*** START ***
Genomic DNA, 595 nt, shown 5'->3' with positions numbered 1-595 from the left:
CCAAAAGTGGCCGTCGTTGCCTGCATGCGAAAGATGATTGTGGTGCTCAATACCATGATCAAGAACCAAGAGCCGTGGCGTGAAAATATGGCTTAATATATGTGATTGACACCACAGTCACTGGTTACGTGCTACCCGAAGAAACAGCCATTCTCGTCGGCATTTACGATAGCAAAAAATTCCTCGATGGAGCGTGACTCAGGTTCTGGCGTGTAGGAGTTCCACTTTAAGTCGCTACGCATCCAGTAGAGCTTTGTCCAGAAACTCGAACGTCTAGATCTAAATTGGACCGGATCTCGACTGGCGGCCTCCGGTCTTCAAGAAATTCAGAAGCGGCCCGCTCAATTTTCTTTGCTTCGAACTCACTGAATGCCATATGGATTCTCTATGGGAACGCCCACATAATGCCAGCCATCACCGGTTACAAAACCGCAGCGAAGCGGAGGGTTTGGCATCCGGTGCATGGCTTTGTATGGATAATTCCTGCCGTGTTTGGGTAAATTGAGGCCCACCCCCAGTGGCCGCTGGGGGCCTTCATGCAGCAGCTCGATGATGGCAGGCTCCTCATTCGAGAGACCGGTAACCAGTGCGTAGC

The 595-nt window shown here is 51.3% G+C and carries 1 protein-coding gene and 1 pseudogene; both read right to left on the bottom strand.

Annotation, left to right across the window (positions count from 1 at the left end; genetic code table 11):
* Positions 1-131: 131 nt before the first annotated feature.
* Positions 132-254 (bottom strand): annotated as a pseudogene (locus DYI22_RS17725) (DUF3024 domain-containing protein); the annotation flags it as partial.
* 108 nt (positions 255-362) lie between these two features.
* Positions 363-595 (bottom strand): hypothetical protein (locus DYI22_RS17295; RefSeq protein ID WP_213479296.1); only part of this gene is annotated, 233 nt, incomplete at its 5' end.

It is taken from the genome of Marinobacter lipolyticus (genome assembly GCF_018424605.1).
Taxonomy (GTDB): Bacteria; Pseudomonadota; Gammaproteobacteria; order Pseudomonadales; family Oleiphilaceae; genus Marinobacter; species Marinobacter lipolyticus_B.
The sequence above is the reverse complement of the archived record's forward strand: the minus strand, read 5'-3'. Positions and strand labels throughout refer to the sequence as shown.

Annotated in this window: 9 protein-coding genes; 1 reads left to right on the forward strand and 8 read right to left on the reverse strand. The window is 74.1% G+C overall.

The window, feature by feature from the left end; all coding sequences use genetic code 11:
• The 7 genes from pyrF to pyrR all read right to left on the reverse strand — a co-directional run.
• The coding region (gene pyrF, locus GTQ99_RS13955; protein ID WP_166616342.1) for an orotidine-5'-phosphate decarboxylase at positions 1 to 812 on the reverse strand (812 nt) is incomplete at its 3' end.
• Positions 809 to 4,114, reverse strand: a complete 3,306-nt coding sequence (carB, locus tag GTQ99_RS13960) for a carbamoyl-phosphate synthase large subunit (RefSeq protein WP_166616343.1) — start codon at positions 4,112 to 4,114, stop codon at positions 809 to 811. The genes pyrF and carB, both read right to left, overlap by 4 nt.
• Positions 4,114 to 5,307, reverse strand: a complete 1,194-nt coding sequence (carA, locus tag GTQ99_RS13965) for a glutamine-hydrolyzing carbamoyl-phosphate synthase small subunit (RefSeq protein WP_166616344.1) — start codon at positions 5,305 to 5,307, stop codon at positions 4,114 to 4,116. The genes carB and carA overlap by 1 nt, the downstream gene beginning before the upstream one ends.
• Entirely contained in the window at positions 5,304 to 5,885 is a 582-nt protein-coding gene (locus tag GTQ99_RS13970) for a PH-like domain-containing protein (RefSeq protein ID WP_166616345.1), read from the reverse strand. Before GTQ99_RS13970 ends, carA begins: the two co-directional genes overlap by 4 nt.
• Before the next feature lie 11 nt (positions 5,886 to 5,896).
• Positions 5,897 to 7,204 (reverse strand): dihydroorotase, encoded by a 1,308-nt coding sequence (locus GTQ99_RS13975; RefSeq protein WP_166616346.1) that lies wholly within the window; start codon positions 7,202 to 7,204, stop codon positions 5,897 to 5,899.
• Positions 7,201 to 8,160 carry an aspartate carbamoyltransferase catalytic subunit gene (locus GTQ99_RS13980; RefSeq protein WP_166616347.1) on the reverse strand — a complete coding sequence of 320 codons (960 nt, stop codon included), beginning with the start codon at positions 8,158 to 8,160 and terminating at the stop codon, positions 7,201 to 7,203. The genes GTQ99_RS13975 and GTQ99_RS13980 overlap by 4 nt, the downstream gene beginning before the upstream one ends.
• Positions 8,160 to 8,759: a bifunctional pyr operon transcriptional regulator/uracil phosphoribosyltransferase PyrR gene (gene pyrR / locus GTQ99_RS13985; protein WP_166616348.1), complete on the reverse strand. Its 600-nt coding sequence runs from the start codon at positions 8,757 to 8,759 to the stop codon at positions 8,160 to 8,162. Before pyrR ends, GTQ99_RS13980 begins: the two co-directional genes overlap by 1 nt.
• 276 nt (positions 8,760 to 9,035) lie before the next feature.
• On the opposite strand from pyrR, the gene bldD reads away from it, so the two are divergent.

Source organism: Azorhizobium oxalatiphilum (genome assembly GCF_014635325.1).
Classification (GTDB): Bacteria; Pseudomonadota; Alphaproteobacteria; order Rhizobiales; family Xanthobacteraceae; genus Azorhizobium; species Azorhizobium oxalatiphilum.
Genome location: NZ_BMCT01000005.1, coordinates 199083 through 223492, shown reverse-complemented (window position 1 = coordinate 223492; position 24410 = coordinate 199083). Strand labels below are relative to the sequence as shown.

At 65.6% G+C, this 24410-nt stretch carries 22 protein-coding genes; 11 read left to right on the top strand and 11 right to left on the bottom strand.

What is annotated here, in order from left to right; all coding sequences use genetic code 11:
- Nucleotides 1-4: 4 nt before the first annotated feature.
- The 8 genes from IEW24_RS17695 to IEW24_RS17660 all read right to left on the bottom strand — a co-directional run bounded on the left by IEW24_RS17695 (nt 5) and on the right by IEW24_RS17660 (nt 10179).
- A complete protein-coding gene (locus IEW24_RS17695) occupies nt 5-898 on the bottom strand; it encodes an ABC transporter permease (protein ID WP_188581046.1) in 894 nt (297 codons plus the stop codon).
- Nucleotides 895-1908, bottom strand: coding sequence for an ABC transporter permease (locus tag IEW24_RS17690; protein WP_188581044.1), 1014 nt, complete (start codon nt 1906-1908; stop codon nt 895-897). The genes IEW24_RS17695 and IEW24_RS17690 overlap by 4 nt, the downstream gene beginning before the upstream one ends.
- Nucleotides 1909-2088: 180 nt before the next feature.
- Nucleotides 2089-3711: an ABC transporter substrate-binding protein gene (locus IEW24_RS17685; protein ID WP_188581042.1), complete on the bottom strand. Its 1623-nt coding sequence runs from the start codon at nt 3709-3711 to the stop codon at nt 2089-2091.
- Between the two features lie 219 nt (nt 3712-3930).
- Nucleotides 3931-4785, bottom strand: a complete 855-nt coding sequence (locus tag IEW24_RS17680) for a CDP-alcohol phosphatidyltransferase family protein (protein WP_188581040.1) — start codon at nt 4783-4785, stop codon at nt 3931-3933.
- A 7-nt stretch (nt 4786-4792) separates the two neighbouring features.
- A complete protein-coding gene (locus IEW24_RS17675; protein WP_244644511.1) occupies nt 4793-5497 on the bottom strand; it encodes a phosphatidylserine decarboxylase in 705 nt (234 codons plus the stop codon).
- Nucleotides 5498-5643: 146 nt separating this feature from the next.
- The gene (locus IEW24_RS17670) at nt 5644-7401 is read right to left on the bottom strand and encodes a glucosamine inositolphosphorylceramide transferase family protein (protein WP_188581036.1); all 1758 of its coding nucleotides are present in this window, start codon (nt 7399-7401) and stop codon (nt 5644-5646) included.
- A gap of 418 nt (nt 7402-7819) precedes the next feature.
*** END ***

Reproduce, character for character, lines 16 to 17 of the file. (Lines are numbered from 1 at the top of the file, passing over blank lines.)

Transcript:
• Positions 809 to 4,114, reverse strand: a complete 3,306-nt coding sequence (carB, locus tag GTQ99_RS13960) for a carbamoyl-phosphate synthase large subunit (RefSeq protein WP_166616343.1) — start codon at positions 4,112 to 4,114, stop codon at positions 809 to 811. The genes pyrF and carB, both read right to left, overlap by 4 nt.
• Positions 4,114 to 5,307, reverse strand: a complete 1,194-nt coding sequence (carA, locus tag GTQ99_RS13965) for a glutamine-hydrolyzing carbamoyl-phosphate synthase small subunit (RefSeq protein WP_166616344.1) — start codon at positions 5,305 to 5,307, stop codon at positions 4,114 to 4,116. The genes carB and carA overlap by 1 nt, the downstream gene beginning before the upstream one ends.